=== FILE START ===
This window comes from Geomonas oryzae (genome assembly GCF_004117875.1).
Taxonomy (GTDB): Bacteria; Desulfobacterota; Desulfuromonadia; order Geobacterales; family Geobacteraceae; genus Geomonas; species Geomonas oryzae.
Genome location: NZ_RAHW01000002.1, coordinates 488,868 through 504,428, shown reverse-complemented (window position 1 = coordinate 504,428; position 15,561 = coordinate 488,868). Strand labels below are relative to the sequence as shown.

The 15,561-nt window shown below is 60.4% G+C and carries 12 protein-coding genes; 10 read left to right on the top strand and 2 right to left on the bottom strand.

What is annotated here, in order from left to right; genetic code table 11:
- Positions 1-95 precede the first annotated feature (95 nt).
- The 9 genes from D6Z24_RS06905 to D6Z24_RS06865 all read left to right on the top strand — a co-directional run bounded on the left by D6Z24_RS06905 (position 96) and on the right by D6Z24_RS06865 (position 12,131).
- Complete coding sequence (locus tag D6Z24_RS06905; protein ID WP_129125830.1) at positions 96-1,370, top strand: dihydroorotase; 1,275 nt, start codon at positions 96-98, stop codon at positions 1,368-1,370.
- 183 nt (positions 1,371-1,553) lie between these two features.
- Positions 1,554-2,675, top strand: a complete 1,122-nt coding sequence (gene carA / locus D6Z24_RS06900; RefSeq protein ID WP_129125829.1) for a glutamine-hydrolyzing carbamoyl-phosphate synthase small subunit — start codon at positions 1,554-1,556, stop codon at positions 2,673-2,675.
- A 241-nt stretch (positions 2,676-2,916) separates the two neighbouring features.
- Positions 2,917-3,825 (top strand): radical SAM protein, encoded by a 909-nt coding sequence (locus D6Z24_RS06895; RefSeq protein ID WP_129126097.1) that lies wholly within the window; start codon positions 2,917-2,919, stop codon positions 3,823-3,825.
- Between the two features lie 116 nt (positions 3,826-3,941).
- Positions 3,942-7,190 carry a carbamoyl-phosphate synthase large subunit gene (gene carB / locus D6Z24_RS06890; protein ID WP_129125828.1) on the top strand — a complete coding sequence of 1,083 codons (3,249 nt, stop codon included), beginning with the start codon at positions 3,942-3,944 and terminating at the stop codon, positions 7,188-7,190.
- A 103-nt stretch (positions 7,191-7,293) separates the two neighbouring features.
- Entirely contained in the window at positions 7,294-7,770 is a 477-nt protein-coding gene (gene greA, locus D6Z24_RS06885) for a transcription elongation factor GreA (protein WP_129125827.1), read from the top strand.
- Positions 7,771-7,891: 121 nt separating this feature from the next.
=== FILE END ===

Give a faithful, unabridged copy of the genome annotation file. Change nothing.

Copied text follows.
This window comes from Geomonas oryzae (genome assembly GCF_004117875.1).
Taxonomy (GTDB): Bacteria; Desulfobacterota; Desulfuromonadia; order Geobacterales; family Geobacteraceae; genus Geomonas; species Geomonas oryzae.
Genome location: NZ_RAHW01000002.1, coordinates 488,868 through 504,428, shown reverse-complemented (window position 1 = coordinate 504,428; position 15,561 = coordinate 488,868). Strand labels below are relative to the sequence as shown.

The 15,561-nt window shown below is 60.4% G+C and carries 12 protein-coding genes; 10 read left to right on the top strand and 2 right to left on the bottom strand.

What is annotated here, in order from left to right; genetic code table 11:
- Positions 1-95 precede the first annotated feature (95 nt).
- The 9 genes from D6Z24_RS06905 to D6Z24_RS06865 all read left to right on the top strand — a co-directional run bounded on the left by D6Z24_RS06905 (position 96) and on the right by D6Z24_RS06865 (position 12,131).
- Complete coding sequence (locus tag D6Z24_RS06905; protein ID WP_129125830.1) at positions 96-1,370, top strand: dihydroorotase; 1,275 nt, start codon at positions 96-98, stop codon at positions 1,368-1,370.
- 183 nt (positions 1,371-1,553) lie between these two features.
- Positions 1,554-2,675, top strand: a complete 1,122-nt coding sequence (gene carA / locus D6Z24_RS06900; RefSeq protein ID WP_129125829.1) for a glutamine-hydrolyzing carbamoyl-phosphate synthase small subunit — start codon at positions 1,554-1,556, stop codon at positions 2,673-2,675.
- A 241-nt stretch (positions 2,676-2,916) separates the two neighbouring features.
- Positions 2,917-3,825 (top strand): radical SAM protein, encoded by a 909-nt coding sequence (locus D6Z24_RS06895; RefSeq protein ID WP_129126097.1) that lies wholly within the window; start codon positions 2,917-2,919, stop codon positions 3,823-3,825.
- Between the two features lie 116 nt (positions 3,826-3,941).
- Positions 3,942-7,190 carry a carbamoyl-phosphate synthase large subunit gene (gene carB / locus D6Z24_RS06890; protein ID WP_129125828.1) on the top strand — a complete coding sequence of 1,083 codons (3,249 nt, stop codon included), beginning with the start codon at positions 3,942-3,944 and terminating at the stop codon, positions 7,188-7,190.
- A 103-nt stretch (positions 7,191-7,293) separates the two neighbouring features.
- Entirely contained in the window at positions 7,294-7,770 is a 477-nt protein-coding gene (gene greA, locus D6Z24_RS06885) for a transcription elongation factor GreA (protein WP_129125827.1), read from the top strand.
- Positions 7,771-7,891: 121 nt separating this feature from the next.